So what really causes depression? We all know that every human being has basic physical needs: for food, for water, for shelter, for clean air. It turns out that, in the same way, all humans have certain basic psychological needs. We need to feel we belong. We need to feel valued. We need to feel we’re good at something. We need to feel we have a secure future. And there is growing evidence that our culture isn’t meeting those psychological needs for many – perhaps most – people. We have become disconnected from things we really need, and this deep disconnection is driving this epidemic of depression and anxiety all around us.
There is strong evidence that human beings need to feel their lives are meaningful – that they are doing something with purpose that makes a difference. It’s a natural psychological need. But Gallup Polling says that 87% of people say they are NOT engaged in their work, are sleepwalking through their workday or actively HATE their jobs. Most of the depressed and anxious people are in the 87% who don’t like their work. It turns out if you have no control over your work or your home life, you are far more likely to become depressed. Humans have an innate need to feel that what we are doing, day-to-day, is meaningful. Also, the sharing of personal feelings (self-disclosure) plays a major role in the relief of stress and depression. Depression is a disease of loneliness and unmet needs.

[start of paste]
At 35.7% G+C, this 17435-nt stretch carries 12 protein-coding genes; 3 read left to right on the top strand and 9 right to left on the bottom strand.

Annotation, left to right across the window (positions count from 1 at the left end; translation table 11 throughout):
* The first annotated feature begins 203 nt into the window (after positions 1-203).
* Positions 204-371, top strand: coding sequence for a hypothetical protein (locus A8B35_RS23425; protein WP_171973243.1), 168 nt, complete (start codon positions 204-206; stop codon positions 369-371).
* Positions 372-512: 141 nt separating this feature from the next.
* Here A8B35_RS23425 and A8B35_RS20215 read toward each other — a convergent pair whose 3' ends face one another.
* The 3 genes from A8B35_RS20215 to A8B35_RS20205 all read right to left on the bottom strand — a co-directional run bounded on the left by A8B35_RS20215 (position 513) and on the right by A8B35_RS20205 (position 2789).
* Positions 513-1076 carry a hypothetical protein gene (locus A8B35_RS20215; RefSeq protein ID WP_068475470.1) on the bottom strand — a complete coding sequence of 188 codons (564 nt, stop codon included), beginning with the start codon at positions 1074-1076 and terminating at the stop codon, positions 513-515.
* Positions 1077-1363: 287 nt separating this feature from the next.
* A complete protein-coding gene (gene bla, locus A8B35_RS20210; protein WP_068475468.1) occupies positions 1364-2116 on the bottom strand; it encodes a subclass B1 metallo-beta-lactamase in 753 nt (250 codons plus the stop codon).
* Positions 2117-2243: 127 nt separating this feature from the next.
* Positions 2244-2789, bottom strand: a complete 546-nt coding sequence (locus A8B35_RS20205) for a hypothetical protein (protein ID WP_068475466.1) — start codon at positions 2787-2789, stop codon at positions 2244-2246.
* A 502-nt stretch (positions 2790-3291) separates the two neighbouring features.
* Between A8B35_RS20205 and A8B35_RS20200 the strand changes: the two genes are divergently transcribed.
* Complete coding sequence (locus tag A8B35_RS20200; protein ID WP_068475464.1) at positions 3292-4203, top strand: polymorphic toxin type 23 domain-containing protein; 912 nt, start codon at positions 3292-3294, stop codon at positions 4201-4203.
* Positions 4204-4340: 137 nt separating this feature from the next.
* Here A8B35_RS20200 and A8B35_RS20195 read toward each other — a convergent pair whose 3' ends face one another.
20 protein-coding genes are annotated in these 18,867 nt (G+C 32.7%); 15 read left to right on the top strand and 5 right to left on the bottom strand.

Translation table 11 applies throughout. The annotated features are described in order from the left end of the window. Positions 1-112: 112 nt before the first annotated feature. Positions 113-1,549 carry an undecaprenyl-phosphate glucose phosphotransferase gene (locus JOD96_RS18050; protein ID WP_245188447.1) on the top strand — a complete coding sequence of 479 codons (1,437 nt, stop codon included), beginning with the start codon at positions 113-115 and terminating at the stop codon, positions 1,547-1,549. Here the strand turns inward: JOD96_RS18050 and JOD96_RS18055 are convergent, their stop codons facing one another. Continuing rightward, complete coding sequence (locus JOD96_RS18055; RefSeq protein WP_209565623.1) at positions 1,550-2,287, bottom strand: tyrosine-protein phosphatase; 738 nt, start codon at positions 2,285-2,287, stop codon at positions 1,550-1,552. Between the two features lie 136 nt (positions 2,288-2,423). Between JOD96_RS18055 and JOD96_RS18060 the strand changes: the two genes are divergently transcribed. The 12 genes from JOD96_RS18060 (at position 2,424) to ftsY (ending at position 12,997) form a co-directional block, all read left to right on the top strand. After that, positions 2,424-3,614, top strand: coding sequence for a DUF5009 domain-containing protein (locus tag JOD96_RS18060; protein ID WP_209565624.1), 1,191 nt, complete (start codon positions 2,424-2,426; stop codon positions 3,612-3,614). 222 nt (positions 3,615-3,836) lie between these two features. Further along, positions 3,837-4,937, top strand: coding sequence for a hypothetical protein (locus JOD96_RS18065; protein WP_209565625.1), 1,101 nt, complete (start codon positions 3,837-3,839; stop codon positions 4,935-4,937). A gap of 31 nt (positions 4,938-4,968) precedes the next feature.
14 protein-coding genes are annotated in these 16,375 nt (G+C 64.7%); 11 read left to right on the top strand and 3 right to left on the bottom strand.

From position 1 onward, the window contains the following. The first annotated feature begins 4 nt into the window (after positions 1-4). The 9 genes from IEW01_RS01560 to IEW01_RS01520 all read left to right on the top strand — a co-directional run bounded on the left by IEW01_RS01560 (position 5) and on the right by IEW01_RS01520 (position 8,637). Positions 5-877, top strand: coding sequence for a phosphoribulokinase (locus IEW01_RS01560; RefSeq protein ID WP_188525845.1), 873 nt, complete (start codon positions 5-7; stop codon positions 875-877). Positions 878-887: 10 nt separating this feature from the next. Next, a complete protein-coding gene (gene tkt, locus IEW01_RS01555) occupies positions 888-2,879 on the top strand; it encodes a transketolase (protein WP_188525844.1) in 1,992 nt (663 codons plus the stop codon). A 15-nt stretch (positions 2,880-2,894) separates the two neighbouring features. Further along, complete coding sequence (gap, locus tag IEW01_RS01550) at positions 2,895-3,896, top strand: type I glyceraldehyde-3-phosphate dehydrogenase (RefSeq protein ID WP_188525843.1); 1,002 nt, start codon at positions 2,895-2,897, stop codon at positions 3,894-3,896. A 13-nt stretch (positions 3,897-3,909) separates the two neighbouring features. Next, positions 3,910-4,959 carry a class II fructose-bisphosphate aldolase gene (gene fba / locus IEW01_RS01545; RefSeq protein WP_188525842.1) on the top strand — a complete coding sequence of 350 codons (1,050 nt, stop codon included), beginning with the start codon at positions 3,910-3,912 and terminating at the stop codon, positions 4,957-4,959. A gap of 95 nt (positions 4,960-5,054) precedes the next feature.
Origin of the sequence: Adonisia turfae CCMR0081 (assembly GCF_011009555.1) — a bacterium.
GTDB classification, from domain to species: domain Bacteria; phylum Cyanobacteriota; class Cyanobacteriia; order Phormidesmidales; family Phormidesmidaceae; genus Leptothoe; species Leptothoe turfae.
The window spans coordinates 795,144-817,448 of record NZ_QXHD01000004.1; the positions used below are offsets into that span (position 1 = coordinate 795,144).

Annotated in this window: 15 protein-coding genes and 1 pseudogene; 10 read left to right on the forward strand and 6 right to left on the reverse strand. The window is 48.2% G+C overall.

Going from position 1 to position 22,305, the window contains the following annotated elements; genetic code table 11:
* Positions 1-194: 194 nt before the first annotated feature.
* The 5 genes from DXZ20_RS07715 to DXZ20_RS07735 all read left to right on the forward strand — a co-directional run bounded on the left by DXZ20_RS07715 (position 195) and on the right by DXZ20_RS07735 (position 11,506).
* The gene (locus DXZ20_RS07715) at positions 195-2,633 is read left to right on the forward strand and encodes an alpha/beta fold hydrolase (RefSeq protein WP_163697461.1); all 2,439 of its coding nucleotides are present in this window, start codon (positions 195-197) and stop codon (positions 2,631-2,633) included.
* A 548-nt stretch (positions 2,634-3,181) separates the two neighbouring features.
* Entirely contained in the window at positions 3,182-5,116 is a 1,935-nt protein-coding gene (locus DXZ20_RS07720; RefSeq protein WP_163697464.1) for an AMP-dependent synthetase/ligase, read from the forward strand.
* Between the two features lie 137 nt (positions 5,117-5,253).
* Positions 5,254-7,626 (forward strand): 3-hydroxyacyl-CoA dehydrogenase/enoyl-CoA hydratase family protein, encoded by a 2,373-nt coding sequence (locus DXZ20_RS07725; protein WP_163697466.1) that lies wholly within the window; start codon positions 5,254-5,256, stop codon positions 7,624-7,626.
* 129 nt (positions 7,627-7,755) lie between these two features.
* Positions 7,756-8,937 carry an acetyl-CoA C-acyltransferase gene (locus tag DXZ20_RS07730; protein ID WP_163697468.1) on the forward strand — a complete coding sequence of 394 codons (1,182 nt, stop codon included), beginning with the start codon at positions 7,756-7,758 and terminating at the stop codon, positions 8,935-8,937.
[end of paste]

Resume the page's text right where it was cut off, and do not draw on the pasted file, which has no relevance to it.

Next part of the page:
Depression results from feeling controlled and unappreciated in your home and work environments. Finding an antidepressant doesn't mean finding a pill to change your brain chemistry. It means finding a way to solve the problem that is causing your depression in the first place. We need to move from focusing on chemical imbalances to focusing on life imbalances. This pain you are feeling is not a pathology. It’s not crazy. It is a signal that your natural psychological needs are not being met.
Exercise works almost as well as antidepressants for many people. And you don't have to run a marathon. Just take a walk with a friend. Join an exercise group or work out with a friend. You'll stay in touch and have support to keep yourself on track. As time goes on, move more until you exercise on most days of the week. You'll feel better physically, sleep better at night, and boost your mood. No specific foods treat depression, but a healthy diet helps depression.
If you are depressed and anxious, you are not a machine with malfunctioning parts. You are a human being with unmet needs. The only real way out of our epidemic of despair is for all of us, together, to begin to meet those human needs – for deep connection, to the things that really matter in life.
• This is an edited extract from Lost Connections: Uncovering the Real Causes of Depression